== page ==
My Kind of Country

Country music from a fan's point of view since 2008

Daily Archives: January 22, 2016

Classic Rewind: The Carter Family – ‘In The Pines’

Album Review: Hank Williams – ‘Living Proof’

living proofBy 1974 Hank Jr was a mature vocalist but not a consistent hitmaker, with 1972’s ‘Eleven Roses’ remaining his sole #1 hit. Produced by MGM executive Jim Vienneau, Living Proof (often billed as featuring its big hit ‘I’ll Think Of Something’) showcases Hank Williams Jr at his traditional country best, before his change in direction.

The title track, ‘I’ll Think Of Something’, became familiar to a later generation of fans when it was covered by 90s star Mark Chesnutt who took the Bill Foster/Jerry Rice tune to the top of the charts in 1992. It was not quite such a big hit for Hank Jr, whose cut peaked at #7. I must confess that I prefer Chesnutt’s version, but Hank Jr’s original, swathed in strings, is still a fine recording with an emotional vocal and Hank trying out the bottom reaches of his voice.

The self-penned follow up ‘Angels Are Hard To Find’ reached the top 20. The earnest vocal works well and it’s a decent song the artist was to revisit later in his career.

He had not yet shaken off his father’s legacy altogether, and the album includes a very nice cover of ‘I Just Don’t Like This Kind Of Living’ treated very much like the original. There’s a certain uneasy frisson hearing Hank Jr singing a song his father wrote about his rocky marriage to his mother, though perhaps not as much as with the posthumous duet of the song recorded a decade earlier, but it is an excellent performance of a great song. He draws equally effectively on another country legend of his father’s generation with Lefty Frizzell’s ‘Confused’, with Hank Jr’s vocal inflections strongly influenced by Frizzell’s. (The song was the B-side of Frizzell’s 1965 hit ‘She’s Gone, Gone, Gone’.)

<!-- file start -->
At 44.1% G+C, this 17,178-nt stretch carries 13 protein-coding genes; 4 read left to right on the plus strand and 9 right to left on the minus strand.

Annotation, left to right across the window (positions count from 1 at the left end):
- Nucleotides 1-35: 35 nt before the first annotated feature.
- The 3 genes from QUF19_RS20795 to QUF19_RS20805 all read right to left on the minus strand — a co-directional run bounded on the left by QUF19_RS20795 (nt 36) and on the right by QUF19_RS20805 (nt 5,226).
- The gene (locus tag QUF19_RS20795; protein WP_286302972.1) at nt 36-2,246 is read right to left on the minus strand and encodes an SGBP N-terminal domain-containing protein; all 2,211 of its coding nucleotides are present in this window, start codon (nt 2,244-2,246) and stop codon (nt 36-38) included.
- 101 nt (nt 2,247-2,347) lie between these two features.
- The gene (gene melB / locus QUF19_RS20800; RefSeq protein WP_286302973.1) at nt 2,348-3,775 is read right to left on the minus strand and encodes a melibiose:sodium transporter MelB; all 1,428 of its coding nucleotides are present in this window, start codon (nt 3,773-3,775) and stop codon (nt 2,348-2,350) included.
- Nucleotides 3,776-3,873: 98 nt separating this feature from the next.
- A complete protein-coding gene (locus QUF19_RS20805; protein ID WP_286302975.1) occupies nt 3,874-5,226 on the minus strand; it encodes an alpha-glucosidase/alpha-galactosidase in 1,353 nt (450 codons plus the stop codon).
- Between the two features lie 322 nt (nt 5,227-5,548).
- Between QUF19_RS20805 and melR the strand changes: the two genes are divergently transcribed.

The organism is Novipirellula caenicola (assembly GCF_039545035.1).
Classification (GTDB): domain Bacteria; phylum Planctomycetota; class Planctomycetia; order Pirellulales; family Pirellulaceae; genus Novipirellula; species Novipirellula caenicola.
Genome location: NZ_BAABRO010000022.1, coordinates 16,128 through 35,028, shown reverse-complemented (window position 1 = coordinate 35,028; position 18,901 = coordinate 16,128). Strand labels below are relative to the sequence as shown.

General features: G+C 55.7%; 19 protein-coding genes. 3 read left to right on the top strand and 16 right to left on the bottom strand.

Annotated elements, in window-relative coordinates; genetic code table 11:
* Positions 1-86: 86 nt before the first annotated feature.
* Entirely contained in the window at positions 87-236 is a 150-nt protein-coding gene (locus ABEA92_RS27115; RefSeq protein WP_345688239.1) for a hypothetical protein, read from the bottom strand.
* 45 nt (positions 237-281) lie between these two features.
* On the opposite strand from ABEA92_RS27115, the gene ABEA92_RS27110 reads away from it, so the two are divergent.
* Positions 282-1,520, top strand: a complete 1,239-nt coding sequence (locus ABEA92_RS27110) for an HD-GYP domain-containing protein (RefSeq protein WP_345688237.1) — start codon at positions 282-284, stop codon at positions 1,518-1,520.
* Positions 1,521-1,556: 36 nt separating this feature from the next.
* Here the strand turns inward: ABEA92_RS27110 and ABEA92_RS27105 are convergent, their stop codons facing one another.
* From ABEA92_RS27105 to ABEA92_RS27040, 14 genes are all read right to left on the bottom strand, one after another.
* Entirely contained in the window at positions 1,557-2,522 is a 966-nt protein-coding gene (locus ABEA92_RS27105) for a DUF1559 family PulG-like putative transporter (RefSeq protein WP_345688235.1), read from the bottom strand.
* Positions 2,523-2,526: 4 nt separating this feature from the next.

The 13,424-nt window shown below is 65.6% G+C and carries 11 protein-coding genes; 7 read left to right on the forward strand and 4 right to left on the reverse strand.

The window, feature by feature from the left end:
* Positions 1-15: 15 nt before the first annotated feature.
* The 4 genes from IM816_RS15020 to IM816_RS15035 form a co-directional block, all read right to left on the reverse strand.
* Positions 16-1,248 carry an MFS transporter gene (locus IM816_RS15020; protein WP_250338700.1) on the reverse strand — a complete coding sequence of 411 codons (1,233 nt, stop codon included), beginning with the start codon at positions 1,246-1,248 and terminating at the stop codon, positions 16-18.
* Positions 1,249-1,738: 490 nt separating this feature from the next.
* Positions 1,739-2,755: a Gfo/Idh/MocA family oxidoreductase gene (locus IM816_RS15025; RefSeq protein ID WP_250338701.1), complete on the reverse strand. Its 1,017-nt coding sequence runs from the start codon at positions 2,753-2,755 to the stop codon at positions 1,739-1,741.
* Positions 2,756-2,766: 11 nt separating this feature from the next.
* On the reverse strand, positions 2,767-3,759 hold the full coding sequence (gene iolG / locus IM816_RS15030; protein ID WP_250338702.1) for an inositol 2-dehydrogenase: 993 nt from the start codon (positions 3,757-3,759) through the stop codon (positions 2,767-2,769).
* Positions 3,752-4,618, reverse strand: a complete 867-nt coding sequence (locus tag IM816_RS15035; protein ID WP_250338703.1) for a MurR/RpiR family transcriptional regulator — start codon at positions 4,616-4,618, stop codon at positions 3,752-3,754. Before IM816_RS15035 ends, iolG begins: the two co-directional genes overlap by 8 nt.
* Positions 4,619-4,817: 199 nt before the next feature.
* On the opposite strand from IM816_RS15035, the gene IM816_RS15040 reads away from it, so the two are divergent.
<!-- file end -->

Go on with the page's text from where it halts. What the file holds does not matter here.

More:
The excellent ‘Getting Over You’ should have been a single, as it is an outstanding song about a man whose heart breaks so badly he ends up committing suicide:

I sold my car to buy more wine
I hocked my watch
I’ve lost all track of time
Days with you went by so fast
Now I’m tryin’ to relive the past
You don’t know what I’ve been through
Getting over you

I’ve tried to love other women
But I can’t
You’ve really made a mess
Out of what used to be a man
I thought I’d drowned the fire in others
But you’re still my only lover
You don’t know what I’ve been through
Getting over you

I got some pills from a old doctor friend
The bottle said one every 12 hours for pain
But this pain I feel ain’t small
That’s why I took them one and all
It was something I had to do
To get over you

‘She Was Just Something To Do’ is an excellent cheating song, although the excuse may not have gone down too well the protagonist’s wife.

‘How Long Will You Keep Coming Back to Me’ is a country ballad written by Lamar Morris and Ronnie Hughes, and is pretty good. ‘Before You Fell Out Of Love With Me’ adopts the Nashville Sound in its arrangement, but again is a good song underneath, sung well. ‘Where She Left Off’ is another excellent heartbreak song with a string arrangement and a powerful vocal.

‘All I Had to Do’ is an easy-listening style sophisticated ballad with a downbeat lyric about heartbreak and a highly orchestrated backing.

This album may not appeal to fans of Hank Jr’s rock influenced material, and certain elements of the production have dated, but it remains an excellent record.

Grade: A